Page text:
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New ‘hidden gem’ trail and pedestrian crossings complete four-year Historic Quarter project

Heritage and history

Thursday, 16 May 2024
I SPY installed at Middlesbrough Station - photo credit Rachel Deakin

New pedestrian crossings featuring eye-catching designs are the finishing touches to a major revamp of Middlesbrough’s Historic Quarter.

An innovative ‘I Spy’ discovery trail also showcases the improvements that have transformed one of the key gateways into the town.

The £320,000 cash injection, which is part of a wider grant-funded project, has seen the creation of three new crossings and widened pavements on Zetland Road as part of plans to help improve access to the train station and make the area more welcoming for visitors.

The new crossings feature ornate thermoplastic designs inspired by the architectural features of the former Barclay’s Bank building, which is now home to Bloom.

Artist Aphra O’Connor worked with local artist-led organisation Navigator North and community groups to develop the unique monochrome designs.

The work is the final strand of the four-year £2.2million grant-funded High Street Heritage Action Zone (HSHAZ) partnership between Middlesbrough Council and Historic England to breathe new life into the Historic Quarter.

The cash boost has enabled a number of key improvement works to be carried out in Exchange Square and Zetland Road.

New paving, street lighting, benches, flower planters featuring Aphra’s designs and an accessible ramp are all now in place in Exchange Square.

The Grade II-listed statue of Middlesbrough founding father Henry Bolckow and iconic keystone heads that formed part of the demolished Royal Exchange building have also been restored.

Some of the historic buildings, recognisable to many as popular bars and clubs over the years, have also benefited, in turn attracting further interest from developers.

The buildings that are home to Bloom, Chequers nightclub, The Zetland Hotel and the former Kalinka nightclub have all received structural repairs and external improvements and some hidden features were even uncovered along the way.

To highlight the work and showcase the features, an ‘I Spy Historic Quarter’ discovery trail has been developed by Navigator North and Aphra O’Connor and is free and open to all.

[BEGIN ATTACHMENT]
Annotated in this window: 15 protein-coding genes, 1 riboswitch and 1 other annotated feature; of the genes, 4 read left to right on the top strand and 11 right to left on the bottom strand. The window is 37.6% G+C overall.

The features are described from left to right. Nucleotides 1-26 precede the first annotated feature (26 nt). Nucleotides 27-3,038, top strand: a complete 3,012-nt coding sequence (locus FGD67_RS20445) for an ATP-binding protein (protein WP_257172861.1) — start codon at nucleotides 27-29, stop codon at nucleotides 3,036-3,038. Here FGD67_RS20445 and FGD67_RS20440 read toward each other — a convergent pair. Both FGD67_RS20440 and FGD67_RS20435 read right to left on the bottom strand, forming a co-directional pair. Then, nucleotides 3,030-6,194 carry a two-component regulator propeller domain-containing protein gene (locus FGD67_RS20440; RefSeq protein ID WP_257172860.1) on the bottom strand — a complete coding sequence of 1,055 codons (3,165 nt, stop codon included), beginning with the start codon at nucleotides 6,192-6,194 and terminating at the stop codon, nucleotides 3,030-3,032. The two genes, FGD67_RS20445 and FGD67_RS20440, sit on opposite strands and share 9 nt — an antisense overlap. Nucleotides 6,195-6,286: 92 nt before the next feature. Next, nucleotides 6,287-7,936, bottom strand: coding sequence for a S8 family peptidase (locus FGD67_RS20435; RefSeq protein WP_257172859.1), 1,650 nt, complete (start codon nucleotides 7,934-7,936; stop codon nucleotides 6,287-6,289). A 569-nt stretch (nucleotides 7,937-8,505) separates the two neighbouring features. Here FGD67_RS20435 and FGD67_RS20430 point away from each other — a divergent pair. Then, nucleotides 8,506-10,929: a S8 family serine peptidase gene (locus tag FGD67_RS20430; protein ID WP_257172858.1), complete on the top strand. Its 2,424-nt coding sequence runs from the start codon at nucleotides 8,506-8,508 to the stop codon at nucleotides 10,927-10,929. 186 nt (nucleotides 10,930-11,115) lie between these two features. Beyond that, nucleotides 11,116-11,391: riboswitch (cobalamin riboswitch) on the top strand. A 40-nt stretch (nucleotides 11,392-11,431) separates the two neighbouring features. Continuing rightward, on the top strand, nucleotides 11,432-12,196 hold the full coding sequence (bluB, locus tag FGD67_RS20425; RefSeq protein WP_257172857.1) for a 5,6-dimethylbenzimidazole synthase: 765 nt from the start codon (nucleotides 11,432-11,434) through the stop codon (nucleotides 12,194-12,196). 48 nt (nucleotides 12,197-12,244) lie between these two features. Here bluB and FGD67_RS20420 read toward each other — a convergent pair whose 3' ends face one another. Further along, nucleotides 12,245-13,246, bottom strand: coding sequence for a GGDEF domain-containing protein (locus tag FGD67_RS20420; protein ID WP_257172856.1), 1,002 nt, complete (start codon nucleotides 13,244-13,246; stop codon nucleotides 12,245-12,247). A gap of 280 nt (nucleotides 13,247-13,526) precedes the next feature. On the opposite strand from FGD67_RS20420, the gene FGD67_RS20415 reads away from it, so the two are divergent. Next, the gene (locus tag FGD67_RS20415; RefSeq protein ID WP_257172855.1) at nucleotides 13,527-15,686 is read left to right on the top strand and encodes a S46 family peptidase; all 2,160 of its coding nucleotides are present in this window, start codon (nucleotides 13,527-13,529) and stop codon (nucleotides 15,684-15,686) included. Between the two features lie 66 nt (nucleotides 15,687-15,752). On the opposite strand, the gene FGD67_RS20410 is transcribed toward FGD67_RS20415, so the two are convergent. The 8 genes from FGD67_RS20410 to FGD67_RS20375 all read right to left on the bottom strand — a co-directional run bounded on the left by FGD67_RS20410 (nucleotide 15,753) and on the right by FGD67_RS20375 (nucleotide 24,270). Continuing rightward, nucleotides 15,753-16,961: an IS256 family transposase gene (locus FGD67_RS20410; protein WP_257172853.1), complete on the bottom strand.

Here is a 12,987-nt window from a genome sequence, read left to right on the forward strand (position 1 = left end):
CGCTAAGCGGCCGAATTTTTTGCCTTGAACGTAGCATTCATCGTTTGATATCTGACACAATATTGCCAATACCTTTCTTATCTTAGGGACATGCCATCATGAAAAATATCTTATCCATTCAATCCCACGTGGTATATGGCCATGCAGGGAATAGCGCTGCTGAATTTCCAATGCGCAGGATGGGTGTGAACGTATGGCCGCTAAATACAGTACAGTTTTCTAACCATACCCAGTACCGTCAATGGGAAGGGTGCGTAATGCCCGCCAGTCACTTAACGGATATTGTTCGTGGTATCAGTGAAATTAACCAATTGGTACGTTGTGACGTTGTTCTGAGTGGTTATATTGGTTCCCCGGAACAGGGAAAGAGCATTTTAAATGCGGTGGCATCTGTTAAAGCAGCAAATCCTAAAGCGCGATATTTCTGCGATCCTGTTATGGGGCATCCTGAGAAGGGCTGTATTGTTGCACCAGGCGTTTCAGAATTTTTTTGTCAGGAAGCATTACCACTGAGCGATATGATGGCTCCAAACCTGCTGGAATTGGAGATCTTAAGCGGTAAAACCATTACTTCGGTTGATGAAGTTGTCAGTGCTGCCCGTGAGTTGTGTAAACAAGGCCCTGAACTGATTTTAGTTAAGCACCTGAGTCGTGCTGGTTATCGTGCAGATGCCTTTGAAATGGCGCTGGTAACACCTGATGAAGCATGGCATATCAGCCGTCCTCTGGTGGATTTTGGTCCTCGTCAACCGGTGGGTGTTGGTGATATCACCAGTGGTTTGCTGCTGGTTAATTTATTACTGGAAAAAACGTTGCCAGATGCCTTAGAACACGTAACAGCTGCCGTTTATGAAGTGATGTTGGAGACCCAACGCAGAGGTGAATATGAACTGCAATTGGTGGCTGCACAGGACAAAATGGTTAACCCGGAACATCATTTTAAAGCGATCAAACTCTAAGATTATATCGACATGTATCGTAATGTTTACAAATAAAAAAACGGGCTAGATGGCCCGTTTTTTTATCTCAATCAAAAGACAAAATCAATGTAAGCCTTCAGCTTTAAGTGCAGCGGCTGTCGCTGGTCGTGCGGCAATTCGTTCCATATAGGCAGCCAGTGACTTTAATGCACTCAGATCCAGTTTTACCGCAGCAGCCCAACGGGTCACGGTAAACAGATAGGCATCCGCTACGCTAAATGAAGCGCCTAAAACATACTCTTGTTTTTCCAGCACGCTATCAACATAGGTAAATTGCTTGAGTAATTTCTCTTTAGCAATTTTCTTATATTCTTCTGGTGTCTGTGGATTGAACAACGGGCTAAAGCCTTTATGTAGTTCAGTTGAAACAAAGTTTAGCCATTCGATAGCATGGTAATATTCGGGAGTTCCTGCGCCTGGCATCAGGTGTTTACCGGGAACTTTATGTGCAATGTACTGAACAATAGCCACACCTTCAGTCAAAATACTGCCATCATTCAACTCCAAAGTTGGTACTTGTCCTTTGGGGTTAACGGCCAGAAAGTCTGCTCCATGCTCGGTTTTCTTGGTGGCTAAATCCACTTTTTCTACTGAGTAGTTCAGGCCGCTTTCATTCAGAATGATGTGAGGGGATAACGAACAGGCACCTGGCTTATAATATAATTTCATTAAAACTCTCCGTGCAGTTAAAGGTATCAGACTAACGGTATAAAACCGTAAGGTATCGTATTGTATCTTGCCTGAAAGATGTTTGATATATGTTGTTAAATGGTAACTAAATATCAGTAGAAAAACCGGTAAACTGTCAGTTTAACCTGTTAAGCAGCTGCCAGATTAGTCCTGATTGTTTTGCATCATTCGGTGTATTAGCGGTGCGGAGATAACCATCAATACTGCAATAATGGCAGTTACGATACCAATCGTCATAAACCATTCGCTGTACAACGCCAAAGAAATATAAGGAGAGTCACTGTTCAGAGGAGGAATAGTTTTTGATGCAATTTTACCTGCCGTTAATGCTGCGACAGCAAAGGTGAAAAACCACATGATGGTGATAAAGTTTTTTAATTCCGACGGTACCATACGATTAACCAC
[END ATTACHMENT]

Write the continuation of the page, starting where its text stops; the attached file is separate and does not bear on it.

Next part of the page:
Trail maps can be downloaded digitally from the Historic Quarter website or picked up from Middlesbrough railway station.

Councillor Theo Furness, Middlesbrough Council’s Executive Member for Regeneration, said: “The Historic Quarter is the first place visitors see when they arrive at the railway station so it’s vital that first impression is a positive one. We want to change the perception of this area of the town and make people want to come and explore what we have to offer.

“Bars and restaurants like Christie’s Brasserie and Bloom are already thriving, and helping to unlock the huge potential of this key part of Middlesbrough town centre.

“Many people will remember going into these buildings but may not know the stories around them or the painstaking work that has took place during this project to restore them.

“The ‘I Spy’ trail perfectly showcases the work that’s been undertaken across the project in a creative and engaging way, and I encourage everyone to pick up or download a map and give it a go.

“Something as simple as a pedestrian crossing has been transformed into a piece of art directly inspired by the buildings around it.”

Maria Carballeira from Historic England said: “We are really pleased to have supported the rejuvenation of the Historic Quarter through the Middlesbrough High Street Heritage Action Zone.

“It is wonderful to see this handsome Victorian townscape restored and revamped for the benefit of both local people and visitors.”

A series of community-focused events has supported the project with over 4,500 local people taking part in workshops, guided walks and exhibitions that have enabled people to learn more about the area.

Last year’s Hi! Street Fest event at Exchange Square which took place in conjunction with Orange Pip, celebrated the heritage of the Historic Quarter with a giant parade and involvement from across the community.

More information on the High Street Heritage Action Zone project can be found at the Historic Quarter website.